Newbie question

Discussion in 'Joining Up - Royal Navy Recruiting' started by BigMike, Dec 1, 2009.

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  1. Hi There,

    This has probably been asked and answered a million times but i just want to clear it up.
    I am currently looking into joining the RN but have a slight problem, i get hayfever during the summer which gives me a bit of a tight chest sometimes and last year i had to get a prescription for an inhaler to relieve the symptoms. i know they say you cant join unless you've been clear for over 4 years but i was just wondering if anyone knows of ways around this, do they look into your medical records deeply? would they take the fact that i do not suffer from it all year round and have only ever had to be prescribed for an inhaler once in my lifetime? any advice or info would be appreciated!

  2. Honesty is the best policy.

    Best of luck.
  3. Ninja_Stoker

    Ninja_Stoker War Hero Moderator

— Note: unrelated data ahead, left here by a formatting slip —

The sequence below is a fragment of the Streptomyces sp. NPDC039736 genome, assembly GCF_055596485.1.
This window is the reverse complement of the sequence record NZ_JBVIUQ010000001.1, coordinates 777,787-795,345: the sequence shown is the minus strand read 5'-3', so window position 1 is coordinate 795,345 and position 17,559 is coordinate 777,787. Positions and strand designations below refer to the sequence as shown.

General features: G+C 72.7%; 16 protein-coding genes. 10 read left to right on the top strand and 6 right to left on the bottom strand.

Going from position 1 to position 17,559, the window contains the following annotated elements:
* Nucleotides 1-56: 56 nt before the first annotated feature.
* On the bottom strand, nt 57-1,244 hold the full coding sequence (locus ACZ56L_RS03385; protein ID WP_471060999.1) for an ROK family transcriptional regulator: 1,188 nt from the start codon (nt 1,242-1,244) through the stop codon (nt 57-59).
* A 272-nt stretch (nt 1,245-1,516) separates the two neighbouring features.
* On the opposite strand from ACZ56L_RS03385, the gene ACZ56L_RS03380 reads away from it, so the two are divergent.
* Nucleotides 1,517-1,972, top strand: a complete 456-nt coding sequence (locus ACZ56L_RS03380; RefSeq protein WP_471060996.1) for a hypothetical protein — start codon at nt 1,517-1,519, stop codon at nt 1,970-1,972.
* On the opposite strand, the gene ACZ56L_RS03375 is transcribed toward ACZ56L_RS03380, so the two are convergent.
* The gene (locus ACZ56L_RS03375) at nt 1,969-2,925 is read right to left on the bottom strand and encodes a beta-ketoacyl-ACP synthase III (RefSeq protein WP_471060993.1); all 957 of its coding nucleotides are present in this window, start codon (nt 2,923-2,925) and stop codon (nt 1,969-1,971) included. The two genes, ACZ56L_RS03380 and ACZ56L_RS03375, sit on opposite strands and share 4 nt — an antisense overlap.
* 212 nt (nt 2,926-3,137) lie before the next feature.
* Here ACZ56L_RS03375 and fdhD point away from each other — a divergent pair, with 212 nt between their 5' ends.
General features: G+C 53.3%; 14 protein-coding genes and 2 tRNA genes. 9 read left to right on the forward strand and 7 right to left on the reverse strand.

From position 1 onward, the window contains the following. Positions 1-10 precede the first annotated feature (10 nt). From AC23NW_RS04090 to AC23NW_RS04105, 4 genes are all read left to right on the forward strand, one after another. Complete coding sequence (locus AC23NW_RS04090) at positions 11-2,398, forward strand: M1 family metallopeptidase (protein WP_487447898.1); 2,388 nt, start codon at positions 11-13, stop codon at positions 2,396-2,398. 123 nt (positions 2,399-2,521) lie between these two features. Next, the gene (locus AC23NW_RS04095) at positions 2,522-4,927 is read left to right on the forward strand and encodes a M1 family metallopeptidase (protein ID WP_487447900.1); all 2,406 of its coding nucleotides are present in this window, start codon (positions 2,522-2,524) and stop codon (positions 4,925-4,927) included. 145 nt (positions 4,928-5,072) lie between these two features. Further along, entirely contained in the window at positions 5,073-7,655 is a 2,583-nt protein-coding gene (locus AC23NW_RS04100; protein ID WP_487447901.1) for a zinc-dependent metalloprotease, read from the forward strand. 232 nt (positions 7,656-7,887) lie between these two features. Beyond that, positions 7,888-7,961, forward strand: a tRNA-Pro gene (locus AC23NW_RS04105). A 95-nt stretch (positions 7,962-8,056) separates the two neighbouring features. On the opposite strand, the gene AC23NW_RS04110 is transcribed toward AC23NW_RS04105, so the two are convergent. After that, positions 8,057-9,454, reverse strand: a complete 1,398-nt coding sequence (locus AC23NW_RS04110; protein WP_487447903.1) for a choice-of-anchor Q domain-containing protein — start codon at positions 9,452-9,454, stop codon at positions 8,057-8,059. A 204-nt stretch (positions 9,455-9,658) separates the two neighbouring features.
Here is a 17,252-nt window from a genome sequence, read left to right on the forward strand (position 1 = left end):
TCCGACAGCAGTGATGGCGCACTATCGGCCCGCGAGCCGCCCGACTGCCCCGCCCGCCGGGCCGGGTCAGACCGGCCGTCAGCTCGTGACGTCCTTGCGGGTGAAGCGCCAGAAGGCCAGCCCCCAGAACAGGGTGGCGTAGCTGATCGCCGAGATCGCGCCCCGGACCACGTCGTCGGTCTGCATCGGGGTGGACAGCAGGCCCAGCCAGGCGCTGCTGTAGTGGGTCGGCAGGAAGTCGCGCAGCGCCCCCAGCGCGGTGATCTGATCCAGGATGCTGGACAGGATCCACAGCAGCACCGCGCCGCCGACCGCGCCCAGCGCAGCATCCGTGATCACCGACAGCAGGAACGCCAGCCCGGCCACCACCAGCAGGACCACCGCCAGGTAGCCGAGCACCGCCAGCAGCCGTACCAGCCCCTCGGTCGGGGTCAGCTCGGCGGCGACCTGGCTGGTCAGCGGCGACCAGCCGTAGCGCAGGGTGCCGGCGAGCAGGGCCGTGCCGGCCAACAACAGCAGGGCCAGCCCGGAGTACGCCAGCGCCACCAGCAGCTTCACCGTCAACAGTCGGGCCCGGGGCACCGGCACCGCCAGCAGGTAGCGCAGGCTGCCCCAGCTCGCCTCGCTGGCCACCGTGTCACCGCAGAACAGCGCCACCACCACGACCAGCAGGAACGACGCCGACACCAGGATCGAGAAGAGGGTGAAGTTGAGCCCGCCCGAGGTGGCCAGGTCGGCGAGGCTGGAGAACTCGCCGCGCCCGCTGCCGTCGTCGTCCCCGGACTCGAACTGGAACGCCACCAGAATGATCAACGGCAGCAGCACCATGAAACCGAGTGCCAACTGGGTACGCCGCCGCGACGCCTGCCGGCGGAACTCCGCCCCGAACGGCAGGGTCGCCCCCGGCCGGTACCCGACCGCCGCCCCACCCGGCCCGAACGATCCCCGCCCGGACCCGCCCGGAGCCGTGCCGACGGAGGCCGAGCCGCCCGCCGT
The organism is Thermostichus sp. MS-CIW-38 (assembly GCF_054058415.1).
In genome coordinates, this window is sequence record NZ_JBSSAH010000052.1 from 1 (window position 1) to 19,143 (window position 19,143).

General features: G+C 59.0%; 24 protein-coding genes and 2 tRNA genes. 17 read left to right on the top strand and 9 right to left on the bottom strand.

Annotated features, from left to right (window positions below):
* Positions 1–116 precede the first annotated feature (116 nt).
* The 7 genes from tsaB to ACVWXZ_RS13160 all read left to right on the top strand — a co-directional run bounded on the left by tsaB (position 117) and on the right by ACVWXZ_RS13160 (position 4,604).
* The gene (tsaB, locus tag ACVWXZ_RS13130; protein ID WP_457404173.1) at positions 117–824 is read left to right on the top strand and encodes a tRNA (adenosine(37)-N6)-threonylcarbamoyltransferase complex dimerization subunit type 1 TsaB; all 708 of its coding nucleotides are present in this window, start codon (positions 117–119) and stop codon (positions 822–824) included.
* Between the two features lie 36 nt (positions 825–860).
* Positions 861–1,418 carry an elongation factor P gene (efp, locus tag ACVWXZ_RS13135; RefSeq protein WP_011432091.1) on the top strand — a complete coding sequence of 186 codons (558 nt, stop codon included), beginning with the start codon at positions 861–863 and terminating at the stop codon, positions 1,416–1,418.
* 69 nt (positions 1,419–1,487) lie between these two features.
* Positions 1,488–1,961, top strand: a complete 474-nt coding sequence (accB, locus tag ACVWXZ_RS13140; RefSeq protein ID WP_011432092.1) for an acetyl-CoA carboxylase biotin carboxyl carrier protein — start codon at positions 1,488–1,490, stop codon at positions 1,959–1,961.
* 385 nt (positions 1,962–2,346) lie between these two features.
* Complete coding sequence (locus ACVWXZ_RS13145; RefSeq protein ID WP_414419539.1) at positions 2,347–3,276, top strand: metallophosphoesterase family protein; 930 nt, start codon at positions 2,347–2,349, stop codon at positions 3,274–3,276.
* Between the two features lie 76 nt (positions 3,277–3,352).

When you fill out the medical questionnaire, you also give consent for your medical records to be released from your GP.

    You must therefore declare all medical conditions listed or face having an application rejected for fraudulently withholding information from the outset.

    As long as your GP is happy confirming that you were wrongly prescribed an inhaler within the last four years, you pass the peak flow reading during your medical examination & you can pass a four week "Peak Flow Diary" (if necessary) then there is nothing to worry about unduly.

    Good luck

    If the Peak Flow diary indicates a borderline condition, you will undergo a lung funtion test if needs be,
  4. Hi Guys,

    Thanks for the answers, i was not looking to lie about it which is why i came here to find out more, i guess the best thing to do is speak to my careers officer and Dr, its just a bit of a pain in the arse when you've got your heart set on joining only to have this in the way!
  5. Ninja_Stoker

    Ninja_Stoker War Hero Moderator

    If you've genuinely not got asthma, then you have the opportunity to prove it, so will only be inconvenienced.

    The problem with asthma is that it's a life threatening condition which people can & do die from. As a duty of care to the individual and those whose lives may depend on that individual performing at 100% regardless of extremes in altitude, climate & exertion, we have to apply stringent rules.

    Best of luck, hope your bottom gets better too. :wink:
  6. thanks for the advice, its been very helpful!

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